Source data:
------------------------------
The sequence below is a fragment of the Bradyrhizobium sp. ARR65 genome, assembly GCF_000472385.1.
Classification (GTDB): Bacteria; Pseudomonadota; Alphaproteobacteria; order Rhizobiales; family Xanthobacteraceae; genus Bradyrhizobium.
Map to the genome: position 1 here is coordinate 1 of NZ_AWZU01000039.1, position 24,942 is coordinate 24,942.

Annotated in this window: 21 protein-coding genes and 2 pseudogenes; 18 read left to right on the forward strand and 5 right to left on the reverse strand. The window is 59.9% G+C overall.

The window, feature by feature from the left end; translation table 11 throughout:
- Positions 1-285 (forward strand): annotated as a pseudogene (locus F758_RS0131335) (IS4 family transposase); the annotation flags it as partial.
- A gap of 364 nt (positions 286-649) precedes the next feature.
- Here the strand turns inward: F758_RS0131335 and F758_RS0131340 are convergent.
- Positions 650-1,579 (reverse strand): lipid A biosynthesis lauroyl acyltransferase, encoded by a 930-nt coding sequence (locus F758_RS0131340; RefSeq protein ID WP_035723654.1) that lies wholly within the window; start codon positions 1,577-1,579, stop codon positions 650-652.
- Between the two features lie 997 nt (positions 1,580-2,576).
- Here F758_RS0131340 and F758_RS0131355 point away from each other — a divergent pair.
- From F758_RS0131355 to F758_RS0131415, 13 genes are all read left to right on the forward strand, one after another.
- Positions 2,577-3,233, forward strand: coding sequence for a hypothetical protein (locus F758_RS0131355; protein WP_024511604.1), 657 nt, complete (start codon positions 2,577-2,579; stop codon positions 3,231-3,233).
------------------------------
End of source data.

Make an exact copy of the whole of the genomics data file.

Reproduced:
The sequence below is a fragment of the Bradyrhizobium sp. ARR65 genome, assembly GCF_000472385.1.
Classification (GTDB): Bacteria; Pseudomonadota; Alphaproteobacteria; order Rhizobiales; family Xanthobacteraceae; genus Bradyrhizobium.
Map to the genome: position 1 here is coordinate 1 of NZ_AWZU01000039.1, position 24,942 is coordinate 24,942.

Annotated in this window: 21 protein-coding genes and 2 pseudogenes; 18 read left to right on the forward strand and 5 right to left on the reverse strand. The window is 59.9% G+C overall.

The window, feature by feature from the left end; translation table 11 throughout:
- Positions 1-285 (forward strand): annotated as a pseudogene (locus F758_RS0131335) (IS4 family transposase); the annotation flags it as partial.
- A gap of 364 nt (positions 286-649) precedes the next feature.
- Here the strand turns inward: F758_RS0131335 and F758_RS0131340 are convergent.
- Positions 650-1,579 (reverse strand): lipid A biosynthesis lauroyl acyltransferase, encoded by a 930-nt coding sequence (locus F758_RS0131340; RefSeq protein ID WP_035723654.1) that lies wholly within the window; start codon positions 1,577-1,579, stop codon positions 650-652.
- Between the two features lie 997 nt (positions 1,580-2,576).
- Here F758_RS0131340 and F758_RS0131355 point away from each other — a divergent pair.
- From F758_RS0131355 to F758_RS0131415, 13 genes are all read left to right on the forward strand, one after another.
- Positions 2,577-3,233, forward strand: coding sequence for a hypothetical protein (locus F758_RS0131355; protein WP_024511604.1), 657 nt, complete (start codon positions 2,577-2,579; stop codon positions 3,231-3,233).